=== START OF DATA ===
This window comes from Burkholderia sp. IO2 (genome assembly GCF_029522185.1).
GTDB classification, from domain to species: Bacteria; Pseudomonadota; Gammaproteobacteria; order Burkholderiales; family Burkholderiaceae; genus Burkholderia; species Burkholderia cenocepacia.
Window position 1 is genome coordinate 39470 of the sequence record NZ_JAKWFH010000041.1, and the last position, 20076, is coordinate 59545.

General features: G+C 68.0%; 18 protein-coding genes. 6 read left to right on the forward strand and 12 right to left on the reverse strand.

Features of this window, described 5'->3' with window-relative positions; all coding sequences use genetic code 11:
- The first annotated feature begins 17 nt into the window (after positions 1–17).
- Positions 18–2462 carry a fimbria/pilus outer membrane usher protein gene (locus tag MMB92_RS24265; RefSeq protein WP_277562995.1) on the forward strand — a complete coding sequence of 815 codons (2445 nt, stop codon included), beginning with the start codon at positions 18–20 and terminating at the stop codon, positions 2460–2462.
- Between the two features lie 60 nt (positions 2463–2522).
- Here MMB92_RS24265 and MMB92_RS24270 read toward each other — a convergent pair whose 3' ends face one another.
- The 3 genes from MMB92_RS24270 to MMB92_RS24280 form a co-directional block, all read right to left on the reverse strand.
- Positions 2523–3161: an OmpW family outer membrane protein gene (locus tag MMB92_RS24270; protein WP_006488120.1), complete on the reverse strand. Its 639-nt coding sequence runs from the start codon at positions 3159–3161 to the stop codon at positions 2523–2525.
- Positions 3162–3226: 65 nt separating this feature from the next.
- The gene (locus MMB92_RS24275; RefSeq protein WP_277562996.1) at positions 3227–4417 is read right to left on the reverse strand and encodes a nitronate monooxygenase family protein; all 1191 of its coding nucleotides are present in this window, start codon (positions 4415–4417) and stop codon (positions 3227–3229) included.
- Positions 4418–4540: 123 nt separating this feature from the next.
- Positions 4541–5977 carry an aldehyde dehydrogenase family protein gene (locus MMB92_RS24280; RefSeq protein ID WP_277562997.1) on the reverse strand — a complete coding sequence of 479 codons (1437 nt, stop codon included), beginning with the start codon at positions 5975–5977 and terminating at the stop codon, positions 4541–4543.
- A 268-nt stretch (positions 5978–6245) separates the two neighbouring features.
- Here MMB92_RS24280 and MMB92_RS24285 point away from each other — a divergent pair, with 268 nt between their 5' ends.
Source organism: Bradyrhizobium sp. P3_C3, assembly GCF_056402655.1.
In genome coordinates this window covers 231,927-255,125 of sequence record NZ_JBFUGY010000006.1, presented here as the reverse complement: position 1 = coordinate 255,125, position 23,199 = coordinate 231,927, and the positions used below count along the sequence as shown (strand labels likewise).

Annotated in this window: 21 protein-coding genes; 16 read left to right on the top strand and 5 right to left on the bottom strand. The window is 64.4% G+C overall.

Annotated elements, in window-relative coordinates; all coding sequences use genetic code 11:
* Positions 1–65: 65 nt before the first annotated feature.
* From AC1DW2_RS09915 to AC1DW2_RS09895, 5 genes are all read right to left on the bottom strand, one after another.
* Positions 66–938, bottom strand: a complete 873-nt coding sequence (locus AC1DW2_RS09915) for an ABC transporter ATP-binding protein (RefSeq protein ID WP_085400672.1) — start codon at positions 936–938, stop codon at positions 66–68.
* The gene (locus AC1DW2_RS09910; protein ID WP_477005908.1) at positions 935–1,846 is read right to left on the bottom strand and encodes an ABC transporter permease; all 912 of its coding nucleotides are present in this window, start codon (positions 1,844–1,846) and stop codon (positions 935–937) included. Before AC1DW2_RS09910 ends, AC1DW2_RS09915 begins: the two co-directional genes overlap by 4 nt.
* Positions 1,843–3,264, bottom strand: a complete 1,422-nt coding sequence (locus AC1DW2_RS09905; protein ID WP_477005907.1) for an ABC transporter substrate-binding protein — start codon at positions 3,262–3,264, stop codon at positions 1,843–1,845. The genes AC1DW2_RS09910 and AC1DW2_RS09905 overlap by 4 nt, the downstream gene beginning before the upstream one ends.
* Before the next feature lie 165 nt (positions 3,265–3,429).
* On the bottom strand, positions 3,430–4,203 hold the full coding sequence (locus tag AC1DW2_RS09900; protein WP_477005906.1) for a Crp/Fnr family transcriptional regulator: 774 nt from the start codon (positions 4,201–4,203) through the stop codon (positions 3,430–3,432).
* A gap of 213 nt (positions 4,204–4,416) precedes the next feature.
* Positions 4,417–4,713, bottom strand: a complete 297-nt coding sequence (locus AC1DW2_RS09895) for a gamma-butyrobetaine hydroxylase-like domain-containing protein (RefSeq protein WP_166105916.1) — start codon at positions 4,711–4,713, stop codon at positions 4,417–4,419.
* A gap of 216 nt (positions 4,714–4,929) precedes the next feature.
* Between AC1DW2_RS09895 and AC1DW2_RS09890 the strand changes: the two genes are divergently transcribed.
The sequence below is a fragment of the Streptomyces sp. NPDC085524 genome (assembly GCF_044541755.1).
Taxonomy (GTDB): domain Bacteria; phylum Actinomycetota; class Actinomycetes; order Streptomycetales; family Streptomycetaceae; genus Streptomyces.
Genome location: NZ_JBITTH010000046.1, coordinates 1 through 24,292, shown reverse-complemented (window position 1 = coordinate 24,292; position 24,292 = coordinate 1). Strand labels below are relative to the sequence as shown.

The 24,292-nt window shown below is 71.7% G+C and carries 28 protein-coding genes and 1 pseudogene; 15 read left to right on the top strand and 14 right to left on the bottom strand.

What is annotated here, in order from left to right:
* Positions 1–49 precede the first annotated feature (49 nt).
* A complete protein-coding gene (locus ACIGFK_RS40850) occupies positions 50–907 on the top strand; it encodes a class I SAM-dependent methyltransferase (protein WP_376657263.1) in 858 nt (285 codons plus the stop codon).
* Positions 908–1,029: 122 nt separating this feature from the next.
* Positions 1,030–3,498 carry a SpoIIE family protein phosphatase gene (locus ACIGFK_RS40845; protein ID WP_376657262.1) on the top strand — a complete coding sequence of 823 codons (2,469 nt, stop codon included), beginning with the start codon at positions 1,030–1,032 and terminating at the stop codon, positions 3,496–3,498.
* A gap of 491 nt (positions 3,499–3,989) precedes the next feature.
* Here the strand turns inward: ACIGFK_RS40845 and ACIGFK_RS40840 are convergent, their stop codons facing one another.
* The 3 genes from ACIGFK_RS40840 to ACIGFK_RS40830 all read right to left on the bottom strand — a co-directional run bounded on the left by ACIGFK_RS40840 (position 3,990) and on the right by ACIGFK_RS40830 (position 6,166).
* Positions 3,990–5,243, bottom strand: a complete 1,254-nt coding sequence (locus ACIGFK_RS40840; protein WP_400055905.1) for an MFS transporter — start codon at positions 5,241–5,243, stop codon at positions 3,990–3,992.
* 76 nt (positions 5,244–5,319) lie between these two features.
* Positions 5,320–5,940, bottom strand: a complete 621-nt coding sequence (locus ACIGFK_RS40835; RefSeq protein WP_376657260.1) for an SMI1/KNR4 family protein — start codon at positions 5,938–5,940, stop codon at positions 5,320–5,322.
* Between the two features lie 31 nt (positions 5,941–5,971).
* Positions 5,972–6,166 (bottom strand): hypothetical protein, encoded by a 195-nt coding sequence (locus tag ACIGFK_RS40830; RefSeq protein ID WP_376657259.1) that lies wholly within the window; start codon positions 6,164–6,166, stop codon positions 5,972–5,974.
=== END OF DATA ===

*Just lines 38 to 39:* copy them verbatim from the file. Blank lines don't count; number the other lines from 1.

* Positions 1–49 precede the first annotated feature (49 nt).
* A complete protein-coding gene (locus ACIGFK_RS40850) occupies positions 50–907 on the top strand; it encodes a class I SAM-dependent methyltransferase (protein WP_376657263.1) in 858 nt (285 codons plus the stop codon).